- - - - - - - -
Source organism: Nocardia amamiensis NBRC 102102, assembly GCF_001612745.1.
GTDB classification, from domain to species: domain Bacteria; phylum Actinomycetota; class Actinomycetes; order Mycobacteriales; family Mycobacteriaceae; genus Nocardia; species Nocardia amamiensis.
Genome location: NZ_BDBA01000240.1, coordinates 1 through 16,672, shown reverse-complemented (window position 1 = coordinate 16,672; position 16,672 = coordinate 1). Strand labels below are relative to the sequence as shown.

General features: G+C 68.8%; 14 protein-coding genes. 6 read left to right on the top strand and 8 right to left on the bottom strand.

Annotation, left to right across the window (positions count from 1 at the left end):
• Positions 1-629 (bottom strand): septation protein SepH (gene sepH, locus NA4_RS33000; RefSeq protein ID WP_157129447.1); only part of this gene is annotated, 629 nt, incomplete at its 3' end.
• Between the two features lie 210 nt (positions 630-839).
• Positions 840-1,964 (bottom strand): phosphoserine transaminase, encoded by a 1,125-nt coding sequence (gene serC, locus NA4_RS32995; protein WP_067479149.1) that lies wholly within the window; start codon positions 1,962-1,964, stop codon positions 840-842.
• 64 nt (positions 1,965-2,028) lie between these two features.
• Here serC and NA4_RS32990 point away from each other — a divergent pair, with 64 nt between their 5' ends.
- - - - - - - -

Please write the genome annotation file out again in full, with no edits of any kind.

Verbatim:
Source organism: Nocardia amamiensis NBRC 102102, assembly GCF_001612745.1.
GTDB classification, from domain to species: domain Bacteria; phylum Actinomycetota; class Actinomycetes; order Mycobacteriales; family Mycobacteriaceae; genus Nocardia; species Nocardia amamiensis.
Genome location: NZ_BDBA01000240.1, coordinates 1 through 16,672, shown reverse-complemented (window position 1 = coordinate 16,672; position 16,672 = coordinate 1). Strand labels below are relative to the sequence as shown.

General features: G+C 68.8%; 14 protein-coding genes. 6 read left to right on the top strand and 8 right to left on the bottom strand.

Annotation, left to right across the window (positions count from 1 at the left end):
• Positions 1-629 (bottom strand): septation protein SepH (gene sepH, locus NA4_RS33000; RefSeq protein ID WP_157129447.1); only part of this gene is annotated, 629 nt, incomplete at its 3' end.
• Between the two features lie 210 nt (positions 630-839).
• Positions 840-1,964 (bottom strand): phosphoserine transaminase, encoded by a 1,125-nt coding sequence (gene serC, locus NA4_RS32995; protein WP_067479149.1) that lies wholly within the window; start codon positions 1,962-1,964, stop codon positions 840-842.
• 64 nt (positions 1,965-2,028) lie between these two features.
• Here serC and NA4_RS32990 point away from each other — a divergent pair, with 64 nt between their 5' ends.